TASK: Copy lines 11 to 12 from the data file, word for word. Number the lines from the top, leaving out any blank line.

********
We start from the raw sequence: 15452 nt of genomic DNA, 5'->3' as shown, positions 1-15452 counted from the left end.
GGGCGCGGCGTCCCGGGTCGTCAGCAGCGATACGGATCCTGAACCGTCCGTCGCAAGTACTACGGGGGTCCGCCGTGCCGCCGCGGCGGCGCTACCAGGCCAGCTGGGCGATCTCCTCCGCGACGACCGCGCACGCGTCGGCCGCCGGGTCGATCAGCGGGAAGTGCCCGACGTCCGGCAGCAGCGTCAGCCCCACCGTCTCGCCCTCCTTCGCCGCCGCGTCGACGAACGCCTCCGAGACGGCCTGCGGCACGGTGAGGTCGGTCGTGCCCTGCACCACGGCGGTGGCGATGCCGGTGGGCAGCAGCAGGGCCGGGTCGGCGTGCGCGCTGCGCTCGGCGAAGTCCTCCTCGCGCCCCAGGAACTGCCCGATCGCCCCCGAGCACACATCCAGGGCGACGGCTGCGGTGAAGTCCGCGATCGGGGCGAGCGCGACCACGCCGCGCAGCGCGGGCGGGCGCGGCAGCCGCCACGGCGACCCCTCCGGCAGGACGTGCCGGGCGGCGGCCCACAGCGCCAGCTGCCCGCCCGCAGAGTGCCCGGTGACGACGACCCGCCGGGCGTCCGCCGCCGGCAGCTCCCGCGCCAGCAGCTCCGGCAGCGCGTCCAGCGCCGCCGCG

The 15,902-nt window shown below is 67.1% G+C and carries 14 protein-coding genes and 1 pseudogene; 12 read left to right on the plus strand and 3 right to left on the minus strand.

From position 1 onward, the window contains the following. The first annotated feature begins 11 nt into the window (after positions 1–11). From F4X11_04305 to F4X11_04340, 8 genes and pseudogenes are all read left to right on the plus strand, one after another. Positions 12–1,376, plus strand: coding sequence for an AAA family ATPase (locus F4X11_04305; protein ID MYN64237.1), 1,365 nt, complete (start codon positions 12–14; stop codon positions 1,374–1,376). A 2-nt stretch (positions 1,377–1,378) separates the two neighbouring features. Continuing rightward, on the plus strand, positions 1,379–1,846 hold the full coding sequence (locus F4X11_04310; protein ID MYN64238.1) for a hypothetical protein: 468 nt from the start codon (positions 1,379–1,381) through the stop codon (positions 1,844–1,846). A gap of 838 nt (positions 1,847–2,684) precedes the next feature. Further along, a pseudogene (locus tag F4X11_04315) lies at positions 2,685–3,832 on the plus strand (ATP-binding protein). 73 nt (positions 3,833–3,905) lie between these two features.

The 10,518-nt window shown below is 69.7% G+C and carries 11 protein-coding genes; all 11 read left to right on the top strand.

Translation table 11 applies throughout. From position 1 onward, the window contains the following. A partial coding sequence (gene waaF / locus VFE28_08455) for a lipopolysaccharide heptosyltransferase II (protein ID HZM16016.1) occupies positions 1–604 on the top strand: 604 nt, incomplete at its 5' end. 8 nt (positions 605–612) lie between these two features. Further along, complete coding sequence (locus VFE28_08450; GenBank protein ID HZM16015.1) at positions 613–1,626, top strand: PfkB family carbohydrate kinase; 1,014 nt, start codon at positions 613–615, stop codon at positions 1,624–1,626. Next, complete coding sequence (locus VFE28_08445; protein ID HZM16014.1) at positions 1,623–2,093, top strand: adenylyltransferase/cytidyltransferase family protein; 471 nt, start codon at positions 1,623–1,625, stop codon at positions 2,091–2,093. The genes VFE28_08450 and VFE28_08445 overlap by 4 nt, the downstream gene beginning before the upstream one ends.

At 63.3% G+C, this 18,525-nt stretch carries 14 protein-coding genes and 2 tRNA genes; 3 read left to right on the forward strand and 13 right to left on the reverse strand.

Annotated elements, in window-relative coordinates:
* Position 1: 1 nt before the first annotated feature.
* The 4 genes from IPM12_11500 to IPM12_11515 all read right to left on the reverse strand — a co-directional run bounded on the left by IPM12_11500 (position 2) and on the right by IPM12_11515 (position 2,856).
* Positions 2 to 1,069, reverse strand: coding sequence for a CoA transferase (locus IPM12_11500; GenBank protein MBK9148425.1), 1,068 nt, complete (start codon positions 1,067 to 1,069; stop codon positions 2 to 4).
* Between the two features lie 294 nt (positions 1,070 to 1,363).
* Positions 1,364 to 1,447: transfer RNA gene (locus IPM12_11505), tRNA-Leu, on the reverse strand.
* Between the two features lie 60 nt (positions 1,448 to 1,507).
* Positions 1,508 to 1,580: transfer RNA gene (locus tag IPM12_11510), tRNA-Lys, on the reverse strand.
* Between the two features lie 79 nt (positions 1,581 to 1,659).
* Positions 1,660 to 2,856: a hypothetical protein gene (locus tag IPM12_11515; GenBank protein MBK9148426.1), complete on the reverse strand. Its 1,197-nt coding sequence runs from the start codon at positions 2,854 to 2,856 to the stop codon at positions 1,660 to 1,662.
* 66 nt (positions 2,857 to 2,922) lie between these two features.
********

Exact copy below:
* Positions 2 to 1,069, reverse strand: coding sequence for a CoA transferase (locus IPM12_11500; GenBank protein MBK9148425.1), 1,068 nt, complete (start codon positions 1,067 to 1,069; stop codon positions 2 to 4).
* Between the two features lie 294 nt (positions 1,070 to 1,363).